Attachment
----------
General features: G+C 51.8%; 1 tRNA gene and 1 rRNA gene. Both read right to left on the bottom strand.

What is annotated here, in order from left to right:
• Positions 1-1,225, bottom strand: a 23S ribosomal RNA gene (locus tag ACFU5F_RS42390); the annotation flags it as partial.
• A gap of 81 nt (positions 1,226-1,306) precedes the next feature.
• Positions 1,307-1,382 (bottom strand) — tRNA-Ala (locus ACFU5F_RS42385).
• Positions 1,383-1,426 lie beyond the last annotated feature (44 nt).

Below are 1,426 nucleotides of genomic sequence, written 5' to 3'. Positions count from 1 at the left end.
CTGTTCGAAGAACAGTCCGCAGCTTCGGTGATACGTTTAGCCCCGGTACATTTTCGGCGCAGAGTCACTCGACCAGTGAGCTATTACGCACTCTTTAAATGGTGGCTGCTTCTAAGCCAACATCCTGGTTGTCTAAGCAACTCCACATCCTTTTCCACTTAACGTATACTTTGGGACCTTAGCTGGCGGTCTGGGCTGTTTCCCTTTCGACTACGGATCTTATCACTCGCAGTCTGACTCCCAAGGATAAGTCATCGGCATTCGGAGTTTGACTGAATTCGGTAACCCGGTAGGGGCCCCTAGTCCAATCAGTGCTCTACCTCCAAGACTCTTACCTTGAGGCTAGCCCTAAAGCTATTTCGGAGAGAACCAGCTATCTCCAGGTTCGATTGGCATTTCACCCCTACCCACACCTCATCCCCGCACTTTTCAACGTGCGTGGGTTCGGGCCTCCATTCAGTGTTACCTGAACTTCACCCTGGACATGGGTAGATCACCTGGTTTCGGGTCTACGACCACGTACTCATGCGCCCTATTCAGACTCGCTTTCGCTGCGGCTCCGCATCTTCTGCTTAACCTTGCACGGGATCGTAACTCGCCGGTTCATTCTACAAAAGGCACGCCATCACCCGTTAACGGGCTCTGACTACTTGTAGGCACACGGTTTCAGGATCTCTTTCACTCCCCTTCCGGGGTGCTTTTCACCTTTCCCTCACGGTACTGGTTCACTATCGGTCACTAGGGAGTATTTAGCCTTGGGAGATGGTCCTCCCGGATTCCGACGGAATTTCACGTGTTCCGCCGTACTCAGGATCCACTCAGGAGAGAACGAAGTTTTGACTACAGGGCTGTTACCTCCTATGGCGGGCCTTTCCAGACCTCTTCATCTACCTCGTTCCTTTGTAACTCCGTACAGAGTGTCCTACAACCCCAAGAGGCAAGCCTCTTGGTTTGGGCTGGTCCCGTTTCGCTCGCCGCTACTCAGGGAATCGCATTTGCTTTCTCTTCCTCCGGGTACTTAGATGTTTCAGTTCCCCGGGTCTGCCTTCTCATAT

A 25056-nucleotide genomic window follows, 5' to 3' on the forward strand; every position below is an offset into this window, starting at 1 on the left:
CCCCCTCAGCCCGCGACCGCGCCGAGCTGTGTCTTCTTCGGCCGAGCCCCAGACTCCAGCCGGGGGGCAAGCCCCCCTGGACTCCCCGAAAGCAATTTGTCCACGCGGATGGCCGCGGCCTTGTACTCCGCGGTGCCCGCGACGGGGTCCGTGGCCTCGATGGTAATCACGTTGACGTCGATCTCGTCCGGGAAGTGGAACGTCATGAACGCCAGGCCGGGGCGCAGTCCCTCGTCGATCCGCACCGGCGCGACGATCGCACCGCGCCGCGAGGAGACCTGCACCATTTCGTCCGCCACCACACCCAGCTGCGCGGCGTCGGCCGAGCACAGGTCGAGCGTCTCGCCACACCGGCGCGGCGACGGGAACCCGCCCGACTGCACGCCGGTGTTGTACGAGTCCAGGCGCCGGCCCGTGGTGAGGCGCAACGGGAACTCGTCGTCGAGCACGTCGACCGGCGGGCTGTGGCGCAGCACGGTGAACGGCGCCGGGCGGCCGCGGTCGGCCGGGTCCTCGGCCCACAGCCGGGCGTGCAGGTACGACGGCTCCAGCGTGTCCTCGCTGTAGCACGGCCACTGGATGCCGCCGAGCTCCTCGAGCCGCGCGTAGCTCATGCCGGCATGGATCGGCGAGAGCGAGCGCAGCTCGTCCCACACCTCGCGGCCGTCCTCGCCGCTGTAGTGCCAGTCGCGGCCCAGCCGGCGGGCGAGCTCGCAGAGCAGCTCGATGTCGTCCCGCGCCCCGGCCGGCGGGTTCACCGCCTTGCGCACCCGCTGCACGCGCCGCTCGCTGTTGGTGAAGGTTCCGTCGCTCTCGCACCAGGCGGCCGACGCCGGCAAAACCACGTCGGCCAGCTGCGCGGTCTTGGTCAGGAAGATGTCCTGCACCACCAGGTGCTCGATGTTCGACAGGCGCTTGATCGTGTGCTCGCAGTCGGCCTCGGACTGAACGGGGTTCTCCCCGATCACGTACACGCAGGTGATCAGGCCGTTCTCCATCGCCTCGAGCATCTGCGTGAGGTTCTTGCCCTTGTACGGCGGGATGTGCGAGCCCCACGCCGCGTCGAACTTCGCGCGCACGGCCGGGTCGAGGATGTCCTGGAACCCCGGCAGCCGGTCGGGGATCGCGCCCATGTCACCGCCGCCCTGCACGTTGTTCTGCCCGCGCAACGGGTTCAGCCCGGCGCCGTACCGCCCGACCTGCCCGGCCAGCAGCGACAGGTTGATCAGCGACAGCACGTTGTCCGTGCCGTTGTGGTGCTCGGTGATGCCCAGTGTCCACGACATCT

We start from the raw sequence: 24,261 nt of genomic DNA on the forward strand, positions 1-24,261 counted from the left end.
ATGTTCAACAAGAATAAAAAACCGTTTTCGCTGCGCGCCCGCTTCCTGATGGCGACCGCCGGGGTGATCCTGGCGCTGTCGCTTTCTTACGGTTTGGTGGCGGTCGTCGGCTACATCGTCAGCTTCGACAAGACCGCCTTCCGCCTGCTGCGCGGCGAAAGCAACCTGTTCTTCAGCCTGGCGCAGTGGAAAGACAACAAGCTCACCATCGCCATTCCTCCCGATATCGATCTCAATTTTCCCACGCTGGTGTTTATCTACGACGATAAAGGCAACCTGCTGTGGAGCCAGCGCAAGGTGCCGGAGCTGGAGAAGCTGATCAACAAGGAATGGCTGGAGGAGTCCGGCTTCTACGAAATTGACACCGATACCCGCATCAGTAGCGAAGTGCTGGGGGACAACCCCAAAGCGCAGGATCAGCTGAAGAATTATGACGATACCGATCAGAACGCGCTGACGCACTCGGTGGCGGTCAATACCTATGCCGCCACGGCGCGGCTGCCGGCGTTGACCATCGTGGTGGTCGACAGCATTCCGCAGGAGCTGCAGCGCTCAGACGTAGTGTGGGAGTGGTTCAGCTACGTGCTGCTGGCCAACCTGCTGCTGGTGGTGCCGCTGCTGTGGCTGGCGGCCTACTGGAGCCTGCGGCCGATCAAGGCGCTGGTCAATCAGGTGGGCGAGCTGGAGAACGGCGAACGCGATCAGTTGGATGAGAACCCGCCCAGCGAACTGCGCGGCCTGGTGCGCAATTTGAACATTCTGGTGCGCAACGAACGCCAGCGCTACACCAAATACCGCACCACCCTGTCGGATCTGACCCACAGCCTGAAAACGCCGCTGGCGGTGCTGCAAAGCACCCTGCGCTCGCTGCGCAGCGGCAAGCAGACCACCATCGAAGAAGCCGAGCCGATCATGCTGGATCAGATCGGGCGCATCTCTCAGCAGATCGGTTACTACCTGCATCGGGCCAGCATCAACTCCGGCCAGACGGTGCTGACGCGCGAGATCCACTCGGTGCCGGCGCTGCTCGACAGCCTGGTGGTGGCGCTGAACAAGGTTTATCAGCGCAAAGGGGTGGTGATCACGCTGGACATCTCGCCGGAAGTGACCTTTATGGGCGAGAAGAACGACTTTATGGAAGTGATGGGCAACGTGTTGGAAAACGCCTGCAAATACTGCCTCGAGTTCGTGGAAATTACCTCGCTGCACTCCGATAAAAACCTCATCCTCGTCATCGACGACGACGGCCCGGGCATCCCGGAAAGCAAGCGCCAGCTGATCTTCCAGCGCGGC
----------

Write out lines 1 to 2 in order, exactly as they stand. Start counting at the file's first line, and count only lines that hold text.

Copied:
General features: G+C 51.8%; 1 tRNA gene and 1 rRNA gene. Both read right to left on the bottom strand.

What is annotated here, in order from left to right: